The reliable identification, to species level, of all developmental stages of aphids is critical for improvements in border controls and biomonitoring and for the success of integrated pest management strategies. However, the routine morphological identification of aphids is time-consuming and requires specific knowledge, training and skills that may take years to acquire. The accurate identification of aphids is difficult, because many species are morphologically similar and complexes of ecologically contrasting taxa frequently occur [9],[10],[11],[12]. Morphological identification is also hampered by the high level of intraspecific variation. Indeed, the range of continuous morphological variation is probably wider in aphids than in any other insect group [13]. The presence of different morphs on different host plants and at different periods of the year further complicates species identification [1]. Finally, for several genera (e.g. Aphis, Dysaphis), identification on the basis of morphological characters alone is often impossible and a knowledge of host-plant association is required for accurate species identification [14],[15]. For the genus Aphis, no taxonomist has yet succeeded in writing a comprehensive dichotomous morphological key that effectively separates all the species of a local fauna [15]. In this genus, some species can be identified on the basis of one easily distinguishable morphological character, but many are grouped within morphological entities known as “species groups”. These “species groups”, which have no taxonomic validity, bring together species that are difficult to tell apart morphologically [16]. In practice, there are two ways to identify these difficult taxa: i) the use of morphological characters to identify the “species group” to which the specimen belongs, followed by the use of host-plant association criteria to define the nominal species, ii) initial identification of the host plant, followed by the checking of morphological criteria against a list of associated aphid species (if available) to identify the specimen [15],[17]. With this approach, only specimens for which an accurate host-plant association is available can be correctly identified. The morphological identification of winged morphs is reliable for only a fraction of the specimens caught in traps [15]. Furthermore, correct identification requires the taxonomist to have expertise in both entomology and botany.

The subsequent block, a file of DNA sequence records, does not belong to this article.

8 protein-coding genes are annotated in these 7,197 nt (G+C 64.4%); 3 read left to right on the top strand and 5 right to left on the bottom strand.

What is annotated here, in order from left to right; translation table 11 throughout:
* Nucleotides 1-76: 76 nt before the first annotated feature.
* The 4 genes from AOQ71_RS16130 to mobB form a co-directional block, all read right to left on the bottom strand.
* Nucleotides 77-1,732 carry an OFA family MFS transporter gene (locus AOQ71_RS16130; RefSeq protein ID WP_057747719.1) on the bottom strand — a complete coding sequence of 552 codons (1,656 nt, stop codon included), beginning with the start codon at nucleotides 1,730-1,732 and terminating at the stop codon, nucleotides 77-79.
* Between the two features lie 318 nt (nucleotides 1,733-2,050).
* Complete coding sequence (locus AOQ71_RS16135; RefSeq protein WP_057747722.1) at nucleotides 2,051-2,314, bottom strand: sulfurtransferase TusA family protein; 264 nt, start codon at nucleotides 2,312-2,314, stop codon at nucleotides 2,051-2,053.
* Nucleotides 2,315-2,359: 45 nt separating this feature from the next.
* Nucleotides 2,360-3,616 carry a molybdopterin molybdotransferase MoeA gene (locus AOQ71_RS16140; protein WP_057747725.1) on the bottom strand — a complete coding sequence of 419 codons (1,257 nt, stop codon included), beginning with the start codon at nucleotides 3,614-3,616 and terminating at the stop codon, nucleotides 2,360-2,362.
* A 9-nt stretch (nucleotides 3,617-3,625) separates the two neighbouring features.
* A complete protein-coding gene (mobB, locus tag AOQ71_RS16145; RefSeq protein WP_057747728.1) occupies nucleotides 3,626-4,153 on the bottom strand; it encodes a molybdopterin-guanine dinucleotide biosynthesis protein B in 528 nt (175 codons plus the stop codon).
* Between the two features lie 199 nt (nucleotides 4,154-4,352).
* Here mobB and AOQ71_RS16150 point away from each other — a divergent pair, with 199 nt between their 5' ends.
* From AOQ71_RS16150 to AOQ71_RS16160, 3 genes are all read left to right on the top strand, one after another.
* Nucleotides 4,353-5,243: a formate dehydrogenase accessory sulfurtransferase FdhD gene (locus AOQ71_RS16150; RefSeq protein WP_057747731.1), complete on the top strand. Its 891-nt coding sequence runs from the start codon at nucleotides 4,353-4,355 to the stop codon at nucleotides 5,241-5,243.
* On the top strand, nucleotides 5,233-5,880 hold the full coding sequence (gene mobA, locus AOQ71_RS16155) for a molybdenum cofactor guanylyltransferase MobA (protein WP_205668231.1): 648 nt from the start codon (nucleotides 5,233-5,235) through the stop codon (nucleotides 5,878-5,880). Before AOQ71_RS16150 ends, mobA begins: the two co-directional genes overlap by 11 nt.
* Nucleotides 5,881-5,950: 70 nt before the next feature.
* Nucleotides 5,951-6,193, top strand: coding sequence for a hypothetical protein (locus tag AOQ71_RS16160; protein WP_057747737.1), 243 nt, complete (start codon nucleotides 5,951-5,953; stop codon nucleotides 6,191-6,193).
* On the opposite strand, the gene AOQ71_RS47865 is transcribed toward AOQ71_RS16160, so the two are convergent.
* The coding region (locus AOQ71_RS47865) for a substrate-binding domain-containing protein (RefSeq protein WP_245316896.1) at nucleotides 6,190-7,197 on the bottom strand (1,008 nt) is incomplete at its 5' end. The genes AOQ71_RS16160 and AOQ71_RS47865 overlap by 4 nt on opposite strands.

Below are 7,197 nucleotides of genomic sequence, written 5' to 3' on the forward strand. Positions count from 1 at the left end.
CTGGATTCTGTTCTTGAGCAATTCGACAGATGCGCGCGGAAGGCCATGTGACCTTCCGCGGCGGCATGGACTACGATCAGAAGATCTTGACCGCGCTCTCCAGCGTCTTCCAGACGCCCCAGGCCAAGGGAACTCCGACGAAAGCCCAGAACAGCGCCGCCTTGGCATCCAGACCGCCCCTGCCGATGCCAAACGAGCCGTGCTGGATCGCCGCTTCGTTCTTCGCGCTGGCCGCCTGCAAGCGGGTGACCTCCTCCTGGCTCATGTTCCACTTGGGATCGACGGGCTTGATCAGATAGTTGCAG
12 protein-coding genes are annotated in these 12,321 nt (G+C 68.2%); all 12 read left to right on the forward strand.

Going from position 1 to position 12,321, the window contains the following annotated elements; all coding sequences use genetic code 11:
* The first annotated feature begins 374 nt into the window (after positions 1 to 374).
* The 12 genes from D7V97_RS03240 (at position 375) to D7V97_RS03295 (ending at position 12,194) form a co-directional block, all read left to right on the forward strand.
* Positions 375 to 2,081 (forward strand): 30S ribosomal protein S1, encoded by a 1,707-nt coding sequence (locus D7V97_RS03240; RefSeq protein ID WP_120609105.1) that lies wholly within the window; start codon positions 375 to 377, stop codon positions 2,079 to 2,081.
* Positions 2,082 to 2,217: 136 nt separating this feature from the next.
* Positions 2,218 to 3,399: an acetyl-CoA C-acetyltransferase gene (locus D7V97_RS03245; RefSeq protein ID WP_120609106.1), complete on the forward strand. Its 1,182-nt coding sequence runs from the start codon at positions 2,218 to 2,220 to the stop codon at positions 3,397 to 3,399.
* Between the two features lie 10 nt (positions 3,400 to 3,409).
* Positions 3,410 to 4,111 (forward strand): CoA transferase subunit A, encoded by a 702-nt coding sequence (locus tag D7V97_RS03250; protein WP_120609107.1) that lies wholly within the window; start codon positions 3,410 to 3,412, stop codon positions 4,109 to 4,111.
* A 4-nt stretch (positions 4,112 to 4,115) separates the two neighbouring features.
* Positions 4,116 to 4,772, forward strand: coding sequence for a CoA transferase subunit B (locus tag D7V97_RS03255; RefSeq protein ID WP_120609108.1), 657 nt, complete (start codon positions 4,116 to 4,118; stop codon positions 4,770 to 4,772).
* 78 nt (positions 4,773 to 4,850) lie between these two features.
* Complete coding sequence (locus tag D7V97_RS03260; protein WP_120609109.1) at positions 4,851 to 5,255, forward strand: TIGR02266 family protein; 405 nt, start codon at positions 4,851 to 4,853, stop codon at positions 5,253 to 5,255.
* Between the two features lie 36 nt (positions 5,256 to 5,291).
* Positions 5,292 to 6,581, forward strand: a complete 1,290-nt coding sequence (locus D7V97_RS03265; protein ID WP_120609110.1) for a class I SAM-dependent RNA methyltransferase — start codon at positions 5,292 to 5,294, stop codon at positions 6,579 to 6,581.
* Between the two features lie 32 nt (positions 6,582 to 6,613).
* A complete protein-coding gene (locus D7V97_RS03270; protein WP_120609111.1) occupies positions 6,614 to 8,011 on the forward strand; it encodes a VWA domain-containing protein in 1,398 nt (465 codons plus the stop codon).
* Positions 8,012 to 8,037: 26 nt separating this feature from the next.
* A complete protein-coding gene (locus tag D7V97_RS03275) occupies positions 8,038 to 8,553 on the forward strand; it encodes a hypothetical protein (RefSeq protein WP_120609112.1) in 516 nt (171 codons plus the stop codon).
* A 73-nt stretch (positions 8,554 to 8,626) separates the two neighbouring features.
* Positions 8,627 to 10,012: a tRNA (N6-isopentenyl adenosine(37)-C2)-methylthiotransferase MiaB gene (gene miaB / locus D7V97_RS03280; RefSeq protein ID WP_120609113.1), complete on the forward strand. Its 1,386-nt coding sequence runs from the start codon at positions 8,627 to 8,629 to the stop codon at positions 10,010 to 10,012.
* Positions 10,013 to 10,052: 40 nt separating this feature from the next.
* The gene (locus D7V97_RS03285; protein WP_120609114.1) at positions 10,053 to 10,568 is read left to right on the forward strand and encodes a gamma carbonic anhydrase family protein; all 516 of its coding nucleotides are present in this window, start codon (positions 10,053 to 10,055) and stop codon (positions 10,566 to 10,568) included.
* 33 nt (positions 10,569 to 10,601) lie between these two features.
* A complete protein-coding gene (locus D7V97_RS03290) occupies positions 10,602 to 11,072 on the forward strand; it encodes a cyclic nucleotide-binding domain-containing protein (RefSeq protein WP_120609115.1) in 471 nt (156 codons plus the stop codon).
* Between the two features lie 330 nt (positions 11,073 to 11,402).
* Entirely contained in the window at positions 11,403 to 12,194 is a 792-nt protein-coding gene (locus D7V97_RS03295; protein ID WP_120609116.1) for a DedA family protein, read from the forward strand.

The development of a reliable molecular tool based on sound taxonomic knowledge would therefore facilitate aphid identification by non-specialists (i.e. non-taxonomists) using aphids as model systems for their studies. This tool would also be useful for biomonitoring programs (such as that based on suction trap networks operating in Europe, see EXAMINE, for which the fast and accurate identification of large numbers of aphid individuals is required and in which winged morphs are captured.